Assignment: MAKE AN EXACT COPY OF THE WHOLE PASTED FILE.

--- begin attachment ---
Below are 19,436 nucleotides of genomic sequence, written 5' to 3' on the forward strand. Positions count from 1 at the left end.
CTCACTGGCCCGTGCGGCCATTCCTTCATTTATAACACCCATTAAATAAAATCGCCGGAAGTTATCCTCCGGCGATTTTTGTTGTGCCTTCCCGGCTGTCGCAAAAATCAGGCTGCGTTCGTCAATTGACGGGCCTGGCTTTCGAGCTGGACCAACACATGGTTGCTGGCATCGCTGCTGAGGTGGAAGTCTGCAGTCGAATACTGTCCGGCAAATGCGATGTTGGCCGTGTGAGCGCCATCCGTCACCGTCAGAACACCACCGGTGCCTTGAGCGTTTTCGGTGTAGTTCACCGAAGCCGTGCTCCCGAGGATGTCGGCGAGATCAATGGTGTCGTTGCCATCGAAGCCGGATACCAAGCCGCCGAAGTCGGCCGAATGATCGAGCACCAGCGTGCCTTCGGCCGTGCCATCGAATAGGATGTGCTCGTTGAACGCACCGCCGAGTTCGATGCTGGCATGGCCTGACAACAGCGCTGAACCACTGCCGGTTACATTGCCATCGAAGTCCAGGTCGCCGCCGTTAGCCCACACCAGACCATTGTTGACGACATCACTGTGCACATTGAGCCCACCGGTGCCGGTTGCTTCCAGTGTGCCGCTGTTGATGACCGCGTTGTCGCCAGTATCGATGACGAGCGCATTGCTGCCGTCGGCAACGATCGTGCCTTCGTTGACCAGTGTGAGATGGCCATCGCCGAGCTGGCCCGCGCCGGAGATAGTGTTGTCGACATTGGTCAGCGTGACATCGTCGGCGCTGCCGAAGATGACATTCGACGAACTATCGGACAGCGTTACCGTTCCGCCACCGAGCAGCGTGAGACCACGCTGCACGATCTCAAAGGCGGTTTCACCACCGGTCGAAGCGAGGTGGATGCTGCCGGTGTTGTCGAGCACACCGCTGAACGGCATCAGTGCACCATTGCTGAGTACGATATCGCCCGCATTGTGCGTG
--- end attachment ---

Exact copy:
Below are 19,436 nucleotides of genomic sequence, written 5' to 3' on the forward strand. Positions count from 1 at the left end.
CTCACTGGCCCGTGCGGCCATTCCTTCATTTATAACACCCATTAAATAAAATCGCCGGAAGTTATCCTCCGGCGATTTTTGTTGTGCCTTCCCGGCTGTCGCAAAAATCAGGCTGCGTTCGTCAATTGACGGGCCTGGCTTTCGAGCTGGACCAACACATGGTTGCTGGCATCGCTGCTGAGGTGGAAGTCTGCAGTCGAATACTGTCCGGCAAATGCGATGTTGGCCGTGTGAGCGCCATCCGTCACCGTCAGAACACCACCGGTGCCTTGAGCGTTTTCGGTGTAGTTCACCGAAGCCGTGCTCCCGAGGATGTCGGCGAGATCAATGGTGTCGTTGCCATCGAAGCCGGATACCAAGCCGCCGAAGTCGGCCGAATGATCGAGCACCAGCGTGCCTTCGGCCGTGCCATCGAATAGGATGTGCTCGTTGAACGCACCGCCGAGTTCGATGCTGGCATGGCCTGACAACAGCGCTGAACCACTGCCGGTTACATTGCCATCGAAGTCCAGGTCGCCGCCGTTAGCCCACACCAGACCATTGTTGACGACATCACTGTGCACATTGAGCCCACCGGTGCCGGTTGCTTCCAGTGTGCCGCTGTTGATGACCGCGTTGTCGCCAGTATCGATGACGAGCGCATTGCTGCCGTCGGCAACGATCGTGCCTTCGTTGACCAGTGTGAGATGGCCATCGCCGAGCTGGCCCGCGCCGGAGATAGTGTTGTCGACATTGGTCAGCGTGACATCGTCGGCGCTGCCGAAGATGACATTCGACGAACTATCGGACAGCGTTACCGTTCCGCCACCGAGCAGCGTGAGACCACGCTGCACGATCTCAAAGGCGGTTTCACCACCGGTCGAAGCGAGGTGGATGCTGCCGGTGTTGTCGAGCACACCGCTGAACGGCATCAGTGCACCATTGCTGAGTACGATATCGCCCGCATTGTGCGTG